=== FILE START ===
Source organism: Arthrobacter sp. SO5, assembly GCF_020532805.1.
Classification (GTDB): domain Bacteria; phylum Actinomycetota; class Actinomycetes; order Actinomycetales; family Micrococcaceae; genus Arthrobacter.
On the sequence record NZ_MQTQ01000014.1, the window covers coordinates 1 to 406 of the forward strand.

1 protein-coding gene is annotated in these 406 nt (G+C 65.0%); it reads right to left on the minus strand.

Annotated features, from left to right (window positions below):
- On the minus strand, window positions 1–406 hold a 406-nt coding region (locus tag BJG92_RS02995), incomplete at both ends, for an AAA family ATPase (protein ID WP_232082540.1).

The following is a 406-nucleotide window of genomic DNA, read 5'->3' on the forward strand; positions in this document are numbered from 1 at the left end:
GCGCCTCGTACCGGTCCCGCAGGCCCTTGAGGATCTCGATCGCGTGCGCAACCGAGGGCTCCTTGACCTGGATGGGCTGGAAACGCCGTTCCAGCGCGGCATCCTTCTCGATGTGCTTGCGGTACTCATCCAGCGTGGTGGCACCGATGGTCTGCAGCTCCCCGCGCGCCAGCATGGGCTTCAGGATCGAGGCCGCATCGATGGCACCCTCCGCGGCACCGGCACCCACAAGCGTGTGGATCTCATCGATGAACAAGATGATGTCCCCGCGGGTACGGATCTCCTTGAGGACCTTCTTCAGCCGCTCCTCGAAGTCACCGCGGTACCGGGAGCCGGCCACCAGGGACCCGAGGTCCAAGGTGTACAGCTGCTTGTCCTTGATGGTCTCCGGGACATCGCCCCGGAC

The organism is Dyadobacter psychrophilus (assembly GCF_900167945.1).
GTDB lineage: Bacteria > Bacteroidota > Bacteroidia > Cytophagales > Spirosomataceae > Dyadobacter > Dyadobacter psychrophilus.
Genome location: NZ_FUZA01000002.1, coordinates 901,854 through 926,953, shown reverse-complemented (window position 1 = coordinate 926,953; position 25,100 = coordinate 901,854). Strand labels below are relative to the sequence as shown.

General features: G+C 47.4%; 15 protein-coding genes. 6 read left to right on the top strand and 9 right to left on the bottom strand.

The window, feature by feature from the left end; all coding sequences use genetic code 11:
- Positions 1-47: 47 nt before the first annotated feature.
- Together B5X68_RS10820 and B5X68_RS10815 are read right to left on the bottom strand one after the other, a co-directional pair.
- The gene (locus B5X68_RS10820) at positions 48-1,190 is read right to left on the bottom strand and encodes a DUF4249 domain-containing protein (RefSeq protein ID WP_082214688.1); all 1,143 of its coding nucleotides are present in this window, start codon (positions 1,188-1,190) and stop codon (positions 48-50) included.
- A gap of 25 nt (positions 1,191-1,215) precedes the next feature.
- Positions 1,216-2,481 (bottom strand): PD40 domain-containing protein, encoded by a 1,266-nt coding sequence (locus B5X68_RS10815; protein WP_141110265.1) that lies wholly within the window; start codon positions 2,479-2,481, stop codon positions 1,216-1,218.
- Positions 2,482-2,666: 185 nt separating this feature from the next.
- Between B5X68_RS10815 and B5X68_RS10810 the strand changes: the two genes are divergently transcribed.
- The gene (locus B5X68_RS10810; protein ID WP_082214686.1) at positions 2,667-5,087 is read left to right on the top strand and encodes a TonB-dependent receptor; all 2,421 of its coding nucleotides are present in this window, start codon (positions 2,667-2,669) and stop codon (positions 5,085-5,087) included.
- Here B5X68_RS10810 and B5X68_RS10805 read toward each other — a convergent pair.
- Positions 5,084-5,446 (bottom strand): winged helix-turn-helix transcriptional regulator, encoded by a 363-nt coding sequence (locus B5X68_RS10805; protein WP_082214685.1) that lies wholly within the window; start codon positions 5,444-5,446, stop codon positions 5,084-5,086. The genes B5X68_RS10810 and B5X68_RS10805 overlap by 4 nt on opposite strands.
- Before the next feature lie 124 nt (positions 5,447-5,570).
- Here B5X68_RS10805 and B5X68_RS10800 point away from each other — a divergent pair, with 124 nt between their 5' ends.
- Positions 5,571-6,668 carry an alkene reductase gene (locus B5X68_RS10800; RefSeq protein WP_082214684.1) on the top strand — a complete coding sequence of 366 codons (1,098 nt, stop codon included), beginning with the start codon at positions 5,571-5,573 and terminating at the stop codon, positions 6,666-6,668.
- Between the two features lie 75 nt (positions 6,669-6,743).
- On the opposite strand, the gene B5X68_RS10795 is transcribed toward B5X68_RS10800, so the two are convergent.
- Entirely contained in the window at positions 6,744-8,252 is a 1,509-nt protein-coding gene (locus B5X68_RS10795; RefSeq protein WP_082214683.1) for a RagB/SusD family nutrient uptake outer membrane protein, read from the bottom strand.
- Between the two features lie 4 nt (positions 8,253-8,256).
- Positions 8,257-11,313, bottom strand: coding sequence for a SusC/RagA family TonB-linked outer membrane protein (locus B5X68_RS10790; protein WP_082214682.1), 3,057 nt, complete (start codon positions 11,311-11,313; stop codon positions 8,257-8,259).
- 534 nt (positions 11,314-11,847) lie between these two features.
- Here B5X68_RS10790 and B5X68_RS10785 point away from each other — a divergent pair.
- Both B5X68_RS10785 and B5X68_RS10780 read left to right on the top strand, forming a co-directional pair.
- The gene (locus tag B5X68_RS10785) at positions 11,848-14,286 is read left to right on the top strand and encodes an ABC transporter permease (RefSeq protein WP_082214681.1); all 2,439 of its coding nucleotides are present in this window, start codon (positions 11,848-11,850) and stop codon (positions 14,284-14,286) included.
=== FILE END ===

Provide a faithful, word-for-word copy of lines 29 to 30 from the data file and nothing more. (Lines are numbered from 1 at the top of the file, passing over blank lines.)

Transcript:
- Entirely contained in the window at positions 6,744-8,252 is a 1,509-nt protein-coding gene (locus B5X68_RS10795; RefSeq protein WP_082214683.1) for a RagB/SusD family nutrient uptake outer membrane protein, read from the bottom strand.
- Between the two features lie 4 nt (positions 8,253-8,256).